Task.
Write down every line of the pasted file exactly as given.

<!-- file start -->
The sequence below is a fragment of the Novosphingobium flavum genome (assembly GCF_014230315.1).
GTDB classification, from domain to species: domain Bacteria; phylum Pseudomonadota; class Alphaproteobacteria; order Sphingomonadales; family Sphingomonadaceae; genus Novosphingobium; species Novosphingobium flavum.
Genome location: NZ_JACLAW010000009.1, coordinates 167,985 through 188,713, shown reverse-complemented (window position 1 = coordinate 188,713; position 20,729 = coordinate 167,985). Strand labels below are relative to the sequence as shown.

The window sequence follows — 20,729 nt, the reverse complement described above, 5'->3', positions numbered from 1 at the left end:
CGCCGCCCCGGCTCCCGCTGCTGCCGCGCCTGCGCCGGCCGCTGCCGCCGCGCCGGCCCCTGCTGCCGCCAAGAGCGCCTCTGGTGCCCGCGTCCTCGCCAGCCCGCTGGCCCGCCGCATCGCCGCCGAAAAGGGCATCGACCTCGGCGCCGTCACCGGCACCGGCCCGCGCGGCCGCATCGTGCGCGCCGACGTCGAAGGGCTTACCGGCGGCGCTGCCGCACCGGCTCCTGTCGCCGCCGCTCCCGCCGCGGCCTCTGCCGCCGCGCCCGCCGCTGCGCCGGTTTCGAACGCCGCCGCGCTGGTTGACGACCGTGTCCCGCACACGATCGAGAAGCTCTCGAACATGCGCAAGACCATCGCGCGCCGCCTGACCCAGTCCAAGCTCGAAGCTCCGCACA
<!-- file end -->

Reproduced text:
The sequence below is a fragment of the Novosphingobium flavum genome (assembly GCF_014230315.1).
GTDB classification, from domain to species: domain Bacteria; phylum Pseudomonadota; class Alphaproteobacteria; order Sphingomonadales; family Sphingomonadaceae; genus Novosphingobium; species Novosphingobium flavum.
Genome location: NZ_JACLAW010000009.1, coordinates 167,985 through 188,713, shown reverse-complemented (window position 1 = coordinate 188,713; position 20,729 = coordinate 167,985). Strand labels below are relative to the sequence as shown.

The window sequence follows — 20,729 nt, the reverse complement described above, 5'->3', positions numbered from 1 at the left end:
CGCCGCCCCGGCTCCCGCTGCTGCCGCGCCTGCGCCGGCCGCTGCCGCCGCGCCGGCCCCTGCTGCCGCCAAGAGCGCCTCTGGTGCCCGCGTCCTCGCCAGCCCGCTGGCCCGCCGCATCGCCGCCGAAAAGGGCATCGACCTCGGCGCCGTCACCGGCACCGGCCCGCGCGGCCGCATCGTGCGCGCCGACGTCGAAGGGCTTACCGGCGGCGCTGCCGCACCGGCTCCTGTCGCCGCCGCTCCCGCCGCGGCCTCTGCCGCCGCGCCCGCCGCTGCGCCGGTTTCGAACGCCGCCGCGCTGGTTGACGACCGTGTCCCGCACACGATCGAGAAGCTCTCGAACATGCGCAAGACCATCGCGCGCCGCCTGACCCAGTCCAAGCTCGAAGCTCCGCACA